Very busy days, what with marking at the Art College and working on what was supposed to be one video essay but has ballooned into four. And which we plunged into as I was still making the two Sidney J. Furie pieces. So I haven’t been watching many films, although a sidequest led me to investigate a bunch of Keystone shorts.

Those who have gone into Keystone’s output more deeply than I have emerged somewhat winded — both Walter Kerr in The Silent Clowns and Simon Louvish in his Mack Sennett biography have to come out and say that the films, watched whole, aren’t particularly funny. They seem to exist largely to supply clips for compilations and montages of olde-worlde slapstick. They fulfill that function extremely well, so much so that we couldn’t resist incorporating some of that frenetic fractured flicker quality into our current projects. But I can’t talk about that either.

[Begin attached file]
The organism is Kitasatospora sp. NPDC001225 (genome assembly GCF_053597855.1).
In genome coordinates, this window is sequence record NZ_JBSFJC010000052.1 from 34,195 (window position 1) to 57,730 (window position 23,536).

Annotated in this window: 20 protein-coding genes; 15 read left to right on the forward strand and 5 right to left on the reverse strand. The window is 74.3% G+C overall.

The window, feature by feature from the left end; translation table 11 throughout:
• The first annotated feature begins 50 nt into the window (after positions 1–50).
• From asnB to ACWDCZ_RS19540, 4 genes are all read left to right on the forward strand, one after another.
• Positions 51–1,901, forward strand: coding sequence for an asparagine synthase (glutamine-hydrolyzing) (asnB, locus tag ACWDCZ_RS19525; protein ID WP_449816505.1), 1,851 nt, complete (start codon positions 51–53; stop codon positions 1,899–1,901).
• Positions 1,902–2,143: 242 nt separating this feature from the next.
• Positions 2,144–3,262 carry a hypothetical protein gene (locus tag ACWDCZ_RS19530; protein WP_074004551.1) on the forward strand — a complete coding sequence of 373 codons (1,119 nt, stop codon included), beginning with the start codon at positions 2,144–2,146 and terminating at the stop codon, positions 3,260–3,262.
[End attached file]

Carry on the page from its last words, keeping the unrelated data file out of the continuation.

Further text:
What I CAN talk about is GUSSLE’S DAY OF REST. I’d been meaning to get into some Gussle.

Gussle is Sid Chaplin, who joined Keystone just as his better-known and, let’s face it, better in every way brother left for his short stint at Essanay. The siblings pass like comedic ships in the night in HIS PREHISTORIC PAST.